Ricky Muir confirms what you all thought about politicians

No one was more shocked about Ricky Muir being elected to the Senate than Ricky Muir. One minute he’s working

No one was more shocked about Ricky Muir being elected to the Senate than Ricky Muir. One minute he’s working in a sawmill, taking his opinions on public access to land for motorbikes on YouTube, then he gets involved in the Motoring Enthusiast Party, and before he knew it, he’s a Federal Senator.

In an interview with custom car magazine, Street Machine, Muir discusses what it’s like to peer behind the curtain of Federal politics. Muir said “I was very cynical about politics before I got involved. Unfortunately, all this role has done is reinforce that. Everything that many representatives say and do is the complete opposite of what they think. The hidden agendas become very visible once you’re on the inside.”

The idea of Party Politics forming what a pollie says rather than what they feel is nothing new but getting an insider take on it is strangely refreshing and seemingly frustrating for Muir. Muir states that politicians “don’t have the luxury of being honest. The whole system makes them dishonest.”

Muir believes that this major party dishonesty is why our political system needs to remain the way it is; Muir says “there should always be independents and the chance for ordinary Aussies to get involved.”

Does being in the system inspire him to one day lead the country? Muir adamantly responds with “Not at all. At the end of the day, a prime minister doesn’t have time for independent thought. I wouldn’t want the pressure that goes with the job, either.”

Should more “average joes” like Muir run for office? Do you think they can make a difference in our political system?



  1. I absolutely agree that the Senate voting system should remain as it is. The major parties are desperate to have their own way – push through their own reforms and bills and to hell with what the public wants or needs. We NEED the minor parties in there fighting for us.

    • I agree with Elaine. I feel for Ricky and the frustration that arises from seeing the duplicity first hand. Our politics although claiming to be based on the the Westminster Democratic system is being moulded into a system of control that allows incumbents to maintain their positions. Our Democracy which should reflect the will of the people has been corrupted to reflect slogans which are in the whole plan meaningless. We need to review our system of oversight. The amount of politicians embroiled in neferious dealings is at its highest since Federation. I for one support a Federal ICAC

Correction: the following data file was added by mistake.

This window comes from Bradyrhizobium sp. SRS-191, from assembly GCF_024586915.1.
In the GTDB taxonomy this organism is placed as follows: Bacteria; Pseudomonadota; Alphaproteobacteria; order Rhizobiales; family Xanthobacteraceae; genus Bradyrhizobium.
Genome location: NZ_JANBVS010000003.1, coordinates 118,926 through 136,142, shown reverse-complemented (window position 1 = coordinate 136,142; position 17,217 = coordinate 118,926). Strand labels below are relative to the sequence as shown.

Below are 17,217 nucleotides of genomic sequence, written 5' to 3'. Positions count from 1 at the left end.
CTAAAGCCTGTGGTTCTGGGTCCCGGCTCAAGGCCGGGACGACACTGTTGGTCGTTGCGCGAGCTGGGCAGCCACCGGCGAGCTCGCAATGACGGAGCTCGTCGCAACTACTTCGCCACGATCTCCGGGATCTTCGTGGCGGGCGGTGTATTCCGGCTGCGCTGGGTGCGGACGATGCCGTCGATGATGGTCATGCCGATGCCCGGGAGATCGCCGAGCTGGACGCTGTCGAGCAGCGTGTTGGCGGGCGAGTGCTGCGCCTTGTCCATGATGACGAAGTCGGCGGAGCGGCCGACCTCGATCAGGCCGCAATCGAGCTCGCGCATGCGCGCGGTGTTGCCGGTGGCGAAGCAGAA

• Lynne Highfield  

        I agree with you both. Independents’ are essential to safeguard us.

  2. I have often wondered – frequently loudly – why we have a political representative here in our area. We rarely see him, he has an office in a town 40 minutes away, he adheres to the Party Line and certainly we never hear a word from him in Parliament. Why bother with him?

    Unfortunately, with a two-party system such as Australia’s and the vote set to favour either one, in spite of our preferential voting system, Independents’ votes go to one of the majors. The senate is the only place where Independents and minor parties can get into office and not be beholden to Liberal or Labor.

    We NEED Independent Senators – if we didn’t have them, nothing would get passed for the ordinary Australian, such as the Victims of Crime group et al. If we didn’t have minor parties and Indies in the senate the major parties would be able to collude to rush through any bill they agree upon or which can be out-voted by the other.

  3. Hels  

    yes! That’s what democracy is all about.. There should be no party line and voting should be done on every ones own ethics and how their electorate feels on the subject.There should be more cooperation between parties. The Independents are there to keep the bastards honest

  4. Rhonda De Stefano  

    I really want to see more “average Joes” in parliament! Those who run without party backing usually do so because they want to see some change for the better and are fed up with our flawed political system. I agree with Ricky Muir that the system promotes dishonesty and I might add that being stuck in the chamber during sittings cuts one off from the real world too. Those who have been in politics to long seem to be “tarnished” by the system and while not always corrupted by it, lose the reason for being there. Having just checked our electorate’s candidates for the upcoming federal election, I am very disappointed to see no independents running (a list that does not even offer me any real choice, I don’t like any of the platforms these people present).

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